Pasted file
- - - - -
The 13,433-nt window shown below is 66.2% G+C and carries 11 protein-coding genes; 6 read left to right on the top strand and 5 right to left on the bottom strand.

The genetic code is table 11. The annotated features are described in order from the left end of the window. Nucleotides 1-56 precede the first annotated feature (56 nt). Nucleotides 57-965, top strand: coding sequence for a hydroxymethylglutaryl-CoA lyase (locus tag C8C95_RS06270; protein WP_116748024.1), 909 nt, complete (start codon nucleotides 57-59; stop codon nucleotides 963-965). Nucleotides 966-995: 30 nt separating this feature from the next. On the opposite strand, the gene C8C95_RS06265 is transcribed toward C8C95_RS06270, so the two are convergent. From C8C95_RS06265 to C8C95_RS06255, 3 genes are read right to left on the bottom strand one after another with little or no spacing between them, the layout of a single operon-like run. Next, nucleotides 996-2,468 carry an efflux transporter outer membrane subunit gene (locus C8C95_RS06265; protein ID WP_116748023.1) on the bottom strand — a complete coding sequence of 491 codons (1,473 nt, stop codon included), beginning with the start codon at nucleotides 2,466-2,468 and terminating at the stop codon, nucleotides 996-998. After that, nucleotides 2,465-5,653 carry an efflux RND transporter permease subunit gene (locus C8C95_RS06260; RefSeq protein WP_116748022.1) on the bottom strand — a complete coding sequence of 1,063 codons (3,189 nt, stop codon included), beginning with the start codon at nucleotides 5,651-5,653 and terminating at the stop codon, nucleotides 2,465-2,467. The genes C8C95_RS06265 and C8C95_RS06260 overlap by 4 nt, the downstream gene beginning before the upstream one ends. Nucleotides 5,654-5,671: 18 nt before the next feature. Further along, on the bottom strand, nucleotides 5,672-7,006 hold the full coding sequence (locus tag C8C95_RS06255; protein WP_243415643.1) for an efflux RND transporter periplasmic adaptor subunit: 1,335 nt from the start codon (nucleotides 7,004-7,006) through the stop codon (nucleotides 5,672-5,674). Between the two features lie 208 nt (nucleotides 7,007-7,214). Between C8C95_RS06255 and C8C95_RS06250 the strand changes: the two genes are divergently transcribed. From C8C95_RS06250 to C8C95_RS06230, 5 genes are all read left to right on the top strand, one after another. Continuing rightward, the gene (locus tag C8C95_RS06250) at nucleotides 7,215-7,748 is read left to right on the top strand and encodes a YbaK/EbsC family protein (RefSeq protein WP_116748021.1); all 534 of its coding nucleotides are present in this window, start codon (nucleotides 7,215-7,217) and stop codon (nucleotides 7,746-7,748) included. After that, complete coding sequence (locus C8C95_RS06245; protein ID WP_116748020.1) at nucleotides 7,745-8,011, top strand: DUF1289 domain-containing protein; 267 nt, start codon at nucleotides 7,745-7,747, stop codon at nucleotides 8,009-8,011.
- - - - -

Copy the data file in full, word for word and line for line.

The 13,433-nt window shown below is 66.2% G+C and carries 11 protein-coding genes; 6 read left to right on the top strand and 5 right to left on the bottom strand.

The genetic code is table 11. The annotated features are described in order from the left end of the window. Nucleotides 1-56 precede the first annotated feature (56 nt). Nucleotides 57-965, top strand: coding sequence for a hydroxymethylglutaryl-CoA lyase (locus tag C8C95_RS06270; protein WP_116748024.1), 909 nt, complete (start codon nucleotides 57-59; stop codon nucleotides 963-965). Nucleotides 966-995: 30 nt separating this feature from the next. On the opposite strand, the gene C8C95_RS06265 is transcribed toward C8C95_RS06270, so the two are convergent. From C8C95_RS06265 to C8C95_RS06255, 3 genes are read right to left on the bottom strand one after another with little or no spacing between them, the layout of a single operon-like run. Next, nucleotides 996-2,468 carry an efflux transporter outer membrane subunit gene (locus C8C95_RS06265; protein ID WP_116748023.1) on the bottom strand — a complete coding sequence of 491 codons (1,473 nt, stop codon included), beginning with the start codon at nucleotides 2,466-2,468 and terminating at the stop codon, nucleotides 996-998. After that, nucleotides 2,465-5,653 carry an efflux RND transporter permease subunit gene (locus C8C95_RS06260; RefSeq protein WP_116748022.1) on the bottom strand — a complete coding sequence of 1,063 codons (3,189 nt, stop codon included), beginning with the start codon at nucleotides 5,651-5,653 and terminating at the stop codon, nucleotides 2,465-2,467. The genes C8C95_RS06265 and C8C95_RS06260 overlap by 4 nt, the downstream gene beginning before the upstream one ends. Nucleotides 5,654-5,671: 18 nt before the next feature. Further along, on the bottom strand, nucleotides 5,672-7,006 hold the full coding sequence (locus tag C8C95_RS06255; protein WP_243415643.1) for an efflux RND transporter periplasmic adaptor subunit: 1,335 nt from the start codon (nucleotides 7,004-7,006) through the stop codon (nucleotides 5,672-5,674). Between the two features lie 208 nt (nucleotides 7,007-7,214). Between C8C95_RS06255 and C8C95_RS06250 the strand changes: the two genes are divergently transcribed. From C8C95_RS06250 to C8C95_RS06230, 5 genes are all read left to right on the top strand, one after another. Continuing rightward, the gene (locus tag C8C95_RS06250) at nucleotides 7,215-7,748 is read left to right on the top strand and encodes a YbaK/EbsC family protein (RefSeq protein WP_116748021.1); all 534 of its coding nucleotides are present in this window, start codon (nucleotides 7,215-7,217) and stop codon (nucleotides 7,746-7,748) included. After that, complete coding sequence (locus C8C95_RS06245; protein ID WP_116748020.1) at nucleotides 7,745-8,011, top strand: DUF1289 domain-containing protein; 267 nt, start codon at nucleotides 7,745-7,747, stop codon at nucleotides 8,009-8,011.